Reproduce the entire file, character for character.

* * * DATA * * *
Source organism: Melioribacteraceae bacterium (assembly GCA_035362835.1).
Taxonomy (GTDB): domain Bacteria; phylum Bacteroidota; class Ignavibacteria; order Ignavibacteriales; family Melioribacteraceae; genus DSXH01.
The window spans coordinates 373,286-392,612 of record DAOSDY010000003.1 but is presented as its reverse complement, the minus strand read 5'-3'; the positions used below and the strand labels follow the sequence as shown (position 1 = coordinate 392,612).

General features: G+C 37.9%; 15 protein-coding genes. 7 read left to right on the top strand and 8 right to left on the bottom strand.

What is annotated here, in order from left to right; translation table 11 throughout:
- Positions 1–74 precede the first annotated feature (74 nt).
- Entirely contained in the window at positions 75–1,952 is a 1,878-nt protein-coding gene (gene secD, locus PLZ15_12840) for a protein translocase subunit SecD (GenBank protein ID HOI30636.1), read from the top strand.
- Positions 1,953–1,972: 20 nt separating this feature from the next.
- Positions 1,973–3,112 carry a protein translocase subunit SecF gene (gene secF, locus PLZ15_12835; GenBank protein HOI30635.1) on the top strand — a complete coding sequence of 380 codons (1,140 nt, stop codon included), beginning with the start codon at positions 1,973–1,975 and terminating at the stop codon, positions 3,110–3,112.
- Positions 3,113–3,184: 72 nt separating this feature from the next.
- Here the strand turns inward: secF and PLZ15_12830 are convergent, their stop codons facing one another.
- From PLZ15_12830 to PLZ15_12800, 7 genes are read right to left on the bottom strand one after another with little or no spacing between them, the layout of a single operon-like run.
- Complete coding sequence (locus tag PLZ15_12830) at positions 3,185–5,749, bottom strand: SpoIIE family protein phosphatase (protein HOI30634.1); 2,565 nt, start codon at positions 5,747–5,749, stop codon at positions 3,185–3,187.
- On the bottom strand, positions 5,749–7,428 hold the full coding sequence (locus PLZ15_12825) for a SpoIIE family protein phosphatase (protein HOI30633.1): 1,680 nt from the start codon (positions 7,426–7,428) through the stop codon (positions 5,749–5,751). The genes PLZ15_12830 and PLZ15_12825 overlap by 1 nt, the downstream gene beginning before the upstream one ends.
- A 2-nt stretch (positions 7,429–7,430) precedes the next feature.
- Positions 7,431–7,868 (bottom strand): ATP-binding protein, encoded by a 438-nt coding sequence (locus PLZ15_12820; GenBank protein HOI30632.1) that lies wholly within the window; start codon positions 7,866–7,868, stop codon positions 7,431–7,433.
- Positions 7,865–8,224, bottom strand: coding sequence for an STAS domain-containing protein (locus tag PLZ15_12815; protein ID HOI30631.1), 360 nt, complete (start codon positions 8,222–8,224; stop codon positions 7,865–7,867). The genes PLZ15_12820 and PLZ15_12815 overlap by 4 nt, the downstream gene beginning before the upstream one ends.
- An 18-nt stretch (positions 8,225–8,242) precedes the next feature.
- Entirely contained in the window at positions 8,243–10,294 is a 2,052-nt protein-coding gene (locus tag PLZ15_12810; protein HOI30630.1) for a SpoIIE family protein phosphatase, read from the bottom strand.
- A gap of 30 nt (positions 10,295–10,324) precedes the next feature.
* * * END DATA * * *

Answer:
Source organism: Melioribacteraceae bacterium (assembly GCA_035362835.1).
Taxonomy (GTDB): domain Bacteria; phylum Bacteroidota; class Ignavibacteria; order Ignavibacteriales; family Melioribacteraceae; genus DSXH01.
The window spans coordinates 373,286-392,612 of record DAOSDY010000003.1 but is presented as its reverse complement, the minus strand read 5'-3'; the positions used below and the strand labels follow the sequence as shown (position 1 = coordinate 392,612).

General features: G+C 37.9%; 15 protein-coding genes. 7 read left to right on the top strand and 8 right to left on the bottom strand.

What is annotated here, in order from left to right; translation table 11 throughout:
- Positions 1–74 precede the first annotated feature (74 nt).
- Entirely contained in the window at positions 75–1,952 is a 1,878-nt protein-coding gene (gene secD, locus PLZ15_12840) for a protein translocase subunit SecD (GenBank protein ID HOI30636.1), read from the top strand.
- Positions 1,953–1,972: 20 nt separating this feature from the next.
- Positions 1,973–3,112 carry a protein translocase subunit SecF gene (gene secF, locus PLZ15_12835; GenBank protein HOI30635.1) on the top strand — a complete coding sequence of 380 codons (1,140 nt, stop codon included), beginning with the start codon at positions 1,973–1,975 and terminating at the stop codon, positions 3,110–3,112.
- Positions 3,113–3,184: 72 nt separating this feature from the next.
- Here the strand turns inward: secF and PLZ15_12830 are convergent, their stop codons facing one another.
- From PLZ15_12830 to PLZ15_12800, 7 genes are read right to left on the bottom strand one after another with little or no spacing between them, the layout of a single operon-like run.
- Complete coding sequence (locus tag PLZ15_12830) at positions 3,185–5,749, bottom strand: SpoIIE family protein phosphatase (protein HOI30634.1); 2,565 nt, start codon at positions 5,747–5,749, stop codon at positions 3,185–3,187.
- On the bottom strand, positions 5,749–7,428 hold the full coding sequence (locus PLZ15_12825) for a SpoIIE family protein phosphatase (protein HOI30633.1): 1,680 nt from the start codon (positions 7,426–7,428) through the stop codon (positions 5,749–5,751). The genes PLZ15_12830 and PLZ15_12825 overlap by 1 nt, the downstream gene beginning before the upstream one ends.
- A 2-nt stretch (positions 7,429–7,430) precedes the next feature.
- Positions 7,431–7,868 (bottom strand): ATP-binding protein, encoded by a 438-nt coding sequence (locus PLZ15_12820; GenBank protein HOI30632.1) that lies wholly within the window; start codon positions 7,866–7,868, stop codon positions 7,431–7,433.
- Positions 7,865–8,224, bottom strand: coding sequence for an STAS domain-containing protein (locus tag PLZ15_12815; protein ID HOI30631.1), 360 nt, complete (start codon positions 8,222–8,224; stop codon positions 7,865–7,867). The genes PLZ15_12820 and PLZ15_12815 overlap by 4 nt, the downstream gene beginning before the upstream one ends.
- An 18-nt stretch (positions 8,225–8,242) precedes the next feature.
- Entirely contained in the window at positions 8,243–10,294 is a 2,052-nt protein-coding gene (locus tag PLZ15_12810; protein HOI30630.1) for a SpoIIE family protein phosphatase, read from the bottom strand.
- A gap of 30 nt (positions 10,295–10,324) precedes the next feature.